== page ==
At close to 80%, Tanzania has one of the highest levels of urban informality world-wide. Informal land rights in urban areas are a major obstacle for sustainable urbanisation in a number of ways, in particular by (i) undermining the scope for generation of own-source revenue by local governments; (ii) raising the costs and reducing the benefits of forward-looking urban planning; and (iii) reducing individuals’ investment incentives and their ability to use land as collateral for credit. Although avenues exist for acquiring formal land title (referred to as Certificates of Rights of Occupancy, CROs), the current processes are costly and complicated, with the cost of obtaining CRO estimated at close to $400. Without a lower cost approach to regularisation and issuance of CROs, it will be difficult to overcome these constraints to sustainable urbanisation.
Demand for new ways to formalise land rights and improve planning have emerged from various sides: Big Results Now (BRN!) included access to land & tenure security as a new work stream and local governments, with support from the Tanzanian Strategic Cities Programme and other programmes, have set up automated systems for revenue collection based on building footprints, that would benefit greatly from increased formal land tenure. In response, the Ministry of Lands, Housing and Human Settlements Development (MLHHSD), with support from the World Bank, has developed a re-engineered process for regularisation and issuing CROs using low-cost high-resolution imagery as the basis for land surveys and issuing titles and combining the process of town planning with adjudication and demarcation of land. The re-engineered process will be piloted in three urban areas in Tanzania: Morogoro, Mbalizi (Mbeya), and Tabora.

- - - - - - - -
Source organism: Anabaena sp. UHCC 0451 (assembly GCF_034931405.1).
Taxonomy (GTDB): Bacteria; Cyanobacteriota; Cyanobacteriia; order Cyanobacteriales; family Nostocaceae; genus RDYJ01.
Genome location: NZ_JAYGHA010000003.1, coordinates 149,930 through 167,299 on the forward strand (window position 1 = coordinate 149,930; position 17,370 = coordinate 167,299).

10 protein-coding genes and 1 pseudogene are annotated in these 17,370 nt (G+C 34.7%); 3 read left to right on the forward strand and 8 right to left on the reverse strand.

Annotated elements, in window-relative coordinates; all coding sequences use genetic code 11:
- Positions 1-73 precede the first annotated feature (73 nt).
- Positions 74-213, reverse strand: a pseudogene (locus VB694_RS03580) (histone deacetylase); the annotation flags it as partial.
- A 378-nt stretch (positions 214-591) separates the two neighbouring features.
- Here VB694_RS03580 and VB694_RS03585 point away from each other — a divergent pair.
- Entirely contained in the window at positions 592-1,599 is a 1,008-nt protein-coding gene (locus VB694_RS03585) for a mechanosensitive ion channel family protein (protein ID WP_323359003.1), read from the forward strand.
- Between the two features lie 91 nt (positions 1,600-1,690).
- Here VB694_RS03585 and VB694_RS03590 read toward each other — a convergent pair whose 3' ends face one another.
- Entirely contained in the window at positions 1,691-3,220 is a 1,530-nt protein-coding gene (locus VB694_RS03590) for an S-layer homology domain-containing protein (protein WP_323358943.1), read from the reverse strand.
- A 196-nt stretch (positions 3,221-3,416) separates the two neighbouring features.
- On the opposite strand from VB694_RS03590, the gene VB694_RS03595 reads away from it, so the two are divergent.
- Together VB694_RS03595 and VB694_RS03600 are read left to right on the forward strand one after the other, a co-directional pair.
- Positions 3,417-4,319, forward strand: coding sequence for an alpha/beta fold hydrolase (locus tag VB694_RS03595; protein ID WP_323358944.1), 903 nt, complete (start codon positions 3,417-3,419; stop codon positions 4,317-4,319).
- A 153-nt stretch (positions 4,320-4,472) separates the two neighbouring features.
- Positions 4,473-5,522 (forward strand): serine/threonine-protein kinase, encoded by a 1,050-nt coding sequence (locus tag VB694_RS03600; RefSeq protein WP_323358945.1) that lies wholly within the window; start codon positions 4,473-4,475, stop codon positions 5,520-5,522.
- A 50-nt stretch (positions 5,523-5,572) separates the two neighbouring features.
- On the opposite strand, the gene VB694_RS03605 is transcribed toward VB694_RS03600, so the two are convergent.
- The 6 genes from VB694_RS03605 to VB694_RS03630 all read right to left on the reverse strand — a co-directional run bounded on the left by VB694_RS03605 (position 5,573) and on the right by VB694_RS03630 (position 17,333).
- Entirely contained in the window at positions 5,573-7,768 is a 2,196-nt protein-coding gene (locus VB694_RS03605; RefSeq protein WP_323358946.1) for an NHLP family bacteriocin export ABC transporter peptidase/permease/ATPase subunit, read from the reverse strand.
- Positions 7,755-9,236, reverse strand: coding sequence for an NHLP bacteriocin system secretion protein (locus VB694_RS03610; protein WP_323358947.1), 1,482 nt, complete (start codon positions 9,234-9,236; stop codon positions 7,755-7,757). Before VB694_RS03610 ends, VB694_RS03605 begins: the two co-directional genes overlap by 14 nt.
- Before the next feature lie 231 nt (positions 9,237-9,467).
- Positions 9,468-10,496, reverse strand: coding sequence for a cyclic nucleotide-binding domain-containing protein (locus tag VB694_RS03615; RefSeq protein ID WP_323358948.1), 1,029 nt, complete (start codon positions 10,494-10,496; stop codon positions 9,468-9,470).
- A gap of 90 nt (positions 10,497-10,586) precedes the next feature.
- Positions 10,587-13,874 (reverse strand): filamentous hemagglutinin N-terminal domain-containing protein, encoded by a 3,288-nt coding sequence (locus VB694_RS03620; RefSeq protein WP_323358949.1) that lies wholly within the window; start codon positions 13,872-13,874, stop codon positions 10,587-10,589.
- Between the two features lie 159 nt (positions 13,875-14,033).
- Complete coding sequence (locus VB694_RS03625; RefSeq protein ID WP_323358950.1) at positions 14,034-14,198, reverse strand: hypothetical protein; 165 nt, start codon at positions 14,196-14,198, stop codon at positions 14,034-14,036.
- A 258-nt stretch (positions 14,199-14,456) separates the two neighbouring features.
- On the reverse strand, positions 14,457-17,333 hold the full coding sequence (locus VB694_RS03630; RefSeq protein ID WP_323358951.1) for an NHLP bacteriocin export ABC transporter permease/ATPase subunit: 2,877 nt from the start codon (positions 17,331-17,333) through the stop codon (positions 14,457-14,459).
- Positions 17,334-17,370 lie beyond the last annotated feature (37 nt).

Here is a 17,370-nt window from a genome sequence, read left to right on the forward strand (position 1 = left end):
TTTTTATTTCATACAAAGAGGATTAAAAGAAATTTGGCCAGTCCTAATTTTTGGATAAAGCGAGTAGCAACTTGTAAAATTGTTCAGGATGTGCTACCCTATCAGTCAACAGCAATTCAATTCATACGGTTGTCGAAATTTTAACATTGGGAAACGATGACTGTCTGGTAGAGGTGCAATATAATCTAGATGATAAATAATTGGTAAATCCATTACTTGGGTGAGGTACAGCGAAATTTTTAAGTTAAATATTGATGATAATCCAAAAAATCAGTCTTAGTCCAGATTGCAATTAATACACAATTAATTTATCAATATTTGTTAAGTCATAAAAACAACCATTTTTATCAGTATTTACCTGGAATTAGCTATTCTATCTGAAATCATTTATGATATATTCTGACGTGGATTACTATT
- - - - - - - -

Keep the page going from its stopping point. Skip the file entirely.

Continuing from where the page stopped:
The focus of this IGC project is to provide a rigorous impact evaluation of the pilots in order to assess the viability of the process, document its short-term impact, and provide evidence to support and justify the scaling-up of the proposed approach. The project will also assess the short-term socio-economic impact of land titling. The research output from this project aims to provide an evidence base for the Ministry of Lands (MLHHSD), the Ministry for Local Government (PMO-RALG), and other stakeholders to support the necessary regulatory changes and generate the momentum required to transition to a lower-cost approach to land titling.
The research team is working closely with local governments hosting the pilot projects to facilitate a randomised impact evaluation of the programme. In each pilot city, approximately 2,000 contiguous parcels have been identified for the project; half of the parcels will be randomly assigned to receive a CRO through the low-cost approach (treatment group) and the other half will not (control). In one city, a third group, living just outside the pilot project area will be interviewed to account for potential spillovers within the pilot area between households that receive titles and those that do not. A baseline survey on a random sample of owners within each project area will be conducted to gather information on education, health, expenditure, income sources, time use, intra-household bargaining, individuals’ knowledge of laws and procedures, their exposure to conflict, and their demand for formal land tenure. The impact of the pilot programme will be evaluated by comparing the outcomes of those households that received titles, with those that did not.